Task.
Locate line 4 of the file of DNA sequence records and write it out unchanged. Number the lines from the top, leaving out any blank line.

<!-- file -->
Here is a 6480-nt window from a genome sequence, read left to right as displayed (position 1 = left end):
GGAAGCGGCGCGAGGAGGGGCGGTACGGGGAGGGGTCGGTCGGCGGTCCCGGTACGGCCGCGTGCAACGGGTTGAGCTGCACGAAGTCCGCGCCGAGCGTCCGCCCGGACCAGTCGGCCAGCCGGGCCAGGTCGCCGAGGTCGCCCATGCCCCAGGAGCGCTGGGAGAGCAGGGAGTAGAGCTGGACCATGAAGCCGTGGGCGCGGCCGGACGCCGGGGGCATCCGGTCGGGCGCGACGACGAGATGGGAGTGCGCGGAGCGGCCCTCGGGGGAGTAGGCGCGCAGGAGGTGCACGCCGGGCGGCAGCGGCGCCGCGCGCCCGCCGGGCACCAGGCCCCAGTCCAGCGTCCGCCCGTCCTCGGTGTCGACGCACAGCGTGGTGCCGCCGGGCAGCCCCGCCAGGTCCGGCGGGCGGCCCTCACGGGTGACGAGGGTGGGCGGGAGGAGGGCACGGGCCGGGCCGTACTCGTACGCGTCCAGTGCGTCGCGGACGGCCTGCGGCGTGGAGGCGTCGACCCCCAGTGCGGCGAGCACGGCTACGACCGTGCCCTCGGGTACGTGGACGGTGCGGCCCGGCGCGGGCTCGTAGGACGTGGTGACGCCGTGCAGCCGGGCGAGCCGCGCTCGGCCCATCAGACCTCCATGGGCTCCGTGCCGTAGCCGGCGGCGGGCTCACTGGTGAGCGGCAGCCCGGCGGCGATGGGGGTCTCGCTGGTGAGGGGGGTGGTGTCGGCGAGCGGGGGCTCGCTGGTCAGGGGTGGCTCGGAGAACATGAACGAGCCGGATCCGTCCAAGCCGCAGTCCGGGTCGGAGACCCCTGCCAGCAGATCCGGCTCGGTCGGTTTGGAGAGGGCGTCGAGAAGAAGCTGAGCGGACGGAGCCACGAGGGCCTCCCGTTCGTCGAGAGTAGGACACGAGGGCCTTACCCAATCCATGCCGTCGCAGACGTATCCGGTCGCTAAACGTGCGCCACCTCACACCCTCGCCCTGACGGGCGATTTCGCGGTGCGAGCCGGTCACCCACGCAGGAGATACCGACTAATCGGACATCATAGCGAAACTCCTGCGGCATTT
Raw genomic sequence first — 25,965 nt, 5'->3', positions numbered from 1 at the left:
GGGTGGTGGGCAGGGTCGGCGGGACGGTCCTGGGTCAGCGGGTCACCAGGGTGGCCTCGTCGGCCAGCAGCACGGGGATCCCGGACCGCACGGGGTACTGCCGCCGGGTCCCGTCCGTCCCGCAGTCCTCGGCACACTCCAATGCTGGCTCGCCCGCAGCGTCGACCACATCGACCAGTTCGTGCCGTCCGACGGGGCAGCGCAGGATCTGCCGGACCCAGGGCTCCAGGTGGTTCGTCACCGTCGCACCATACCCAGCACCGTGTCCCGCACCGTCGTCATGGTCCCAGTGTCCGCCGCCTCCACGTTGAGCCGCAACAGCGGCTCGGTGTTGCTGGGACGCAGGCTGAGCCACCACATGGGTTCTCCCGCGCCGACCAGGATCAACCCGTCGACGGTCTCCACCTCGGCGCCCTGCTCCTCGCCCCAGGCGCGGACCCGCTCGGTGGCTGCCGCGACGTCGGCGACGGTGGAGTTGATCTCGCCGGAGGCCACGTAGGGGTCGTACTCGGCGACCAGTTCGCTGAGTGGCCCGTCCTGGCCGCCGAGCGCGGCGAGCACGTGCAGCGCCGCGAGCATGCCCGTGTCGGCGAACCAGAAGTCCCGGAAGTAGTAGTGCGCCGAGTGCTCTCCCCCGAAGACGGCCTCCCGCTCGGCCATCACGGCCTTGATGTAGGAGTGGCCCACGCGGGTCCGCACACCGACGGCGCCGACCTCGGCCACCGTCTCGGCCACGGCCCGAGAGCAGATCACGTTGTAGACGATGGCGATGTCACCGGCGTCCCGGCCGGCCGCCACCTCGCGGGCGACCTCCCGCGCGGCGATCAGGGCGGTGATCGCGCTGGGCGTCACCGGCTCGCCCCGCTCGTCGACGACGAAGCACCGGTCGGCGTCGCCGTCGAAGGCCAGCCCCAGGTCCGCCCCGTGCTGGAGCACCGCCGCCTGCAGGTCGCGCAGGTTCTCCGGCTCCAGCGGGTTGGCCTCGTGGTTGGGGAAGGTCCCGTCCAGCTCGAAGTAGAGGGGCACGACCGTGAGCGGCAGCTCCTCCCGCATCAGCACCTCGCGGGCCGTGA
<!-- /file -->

GGGTGGTGGGCAGGGTCGGCGGGACGGTCCTGGGTCAGCGGGTCACCAGGGTGGCCTCGTCGGCCAGCAGCACGGGGATCCCGGACCGCACGGGGTACTGCCGCCGGGTCCCGTCCGTCCCGCAGTCCTCGGCACACTCCAATGCTGGCTCGCCCGCAGCGTCGACCACATCGACCAGTTCGTGCCGTCCGACGGGGCAGCGCAGGATCTGCCGGACCCAGGGCTCCAGGTGGTTCGTCACCGTCGCACCATACCCAGCACCGTGTCCCGCACCGTCGTCATGGTCCCAGTGTCCGCCGCCTCCACGTTGAGCCGCAACAGCGGCTCGGTGTTGCTGGGACGCAGGCTGAGCCACCACATGGGTTCTCCCGCGCCGACCAGGATCAACCCGTCGACGGTCTCCACCTCGGCGCCCTGCTCCTCGCCCCAGGCGCGGACCCGCTCGGTGGCTGCCGCGACGTCGGCGACGGTGGAGTTGATCTCGCCGGAGGCCACGTAGGGGTCGTACTCGGCGACCAGTTCGCTGAGTGGCCCGTCCTGGCCGCCGAGCGCGGCGAGCACGTGCAGCGCCGCGAGCATGCCCGTGTCGGCGAACCAGAAGTCCCGGAAGTAGTAGTGCGCCGAGTGCTCTCCCCCGAAGACGGCCTCCCGCTCGGCCATCACGGCCTTGATGTAGGAGTGGCCCACGCGGGTCCGCACACCGACGGCGCCGACCTCGGCCACCGTCTCGGCCACGGCCCGAGAGCAGATCACGTTGTAGACGATGGCGATGTCACCGGCGTCCCGGCCGGCCGCCACCTCGCGGGCGACCTCCCGCGCGGCGATCAGGGCGGTGATCGCGCTGGGCGTCACCGGCTCGCCCCGCTCGTCGACGACGAAGCACCGGTCGGCGTCGCCGTCGAAGGCCAGCCCCAGGTCCGCCCCGTGCTGGAGCACCGCCGCCTGCAGGTCGCGCAGGTTCTCCGGCTCCAGCGGGTTGGCCTCGTGGTTGGGGAAGGTCCCGTCCAGCTCGAAGTAGAGGGGCACGACCGTGAGCGGCAGCTCCTCCCGCATCAGCACCTCGCGGGCCGTGA